The world outside has become uninhabitable: the very air itself can kill you. Thousands of people exist in a huge underground silo and live by a treaty referred to as The Pact. In this new society limited by space, each birth requires a death. Certain people are banished to the outer world, where they will surely be killed by the atmosphere…or will they?
This is the central premise of Hugh Howey’s wildly imaginative sci-fi novel, Wool. This lengthy novel features several protagonists, each of whom adds to the narrative as the reader begins to piece together its secrets.
When former Sheriff Holston is compelled to leave the silo and venture aboveground, he is considered by most inside to be dead. There are occasions where members of the new society are called upon to clean the outside of the silo (using wool pads). Other than that, the hierarchy that has developed in the multi-level silo is such that those in charge rule with an iron fist and often keep information (and truth) to themselves.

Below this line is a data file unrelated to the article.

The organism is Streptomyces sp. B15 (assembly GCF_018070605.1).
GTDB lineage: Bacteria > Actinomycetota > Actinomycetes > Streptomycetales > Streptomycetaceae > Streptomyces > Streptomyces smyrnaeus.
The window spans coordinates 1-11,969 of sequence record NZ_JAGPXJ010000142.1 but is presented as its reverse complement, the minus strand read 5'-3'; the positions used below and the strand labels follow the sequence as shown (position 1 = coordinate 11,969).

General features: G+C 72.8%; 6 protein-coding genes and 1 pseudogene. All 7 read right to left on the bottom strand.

Juliette (‘Jules’) takes over as Sheriff and is left with a lot of questions about Holston. Once she begins to follow the investigations he was working on, as well as his private pursuit of the truth about the world outside, danger quickly finds her. The Mayor is murdered and replaced by the former head of IT, a supremely manipulative and untrustworthy man named Bernard.
Wool represents the start of a new trilogy, and the completely original premise created by Howey shows a lot of promise. This is no sci-fi classic, but it is an immensely readable novel that will appeal to both sci-fi and mystery fans.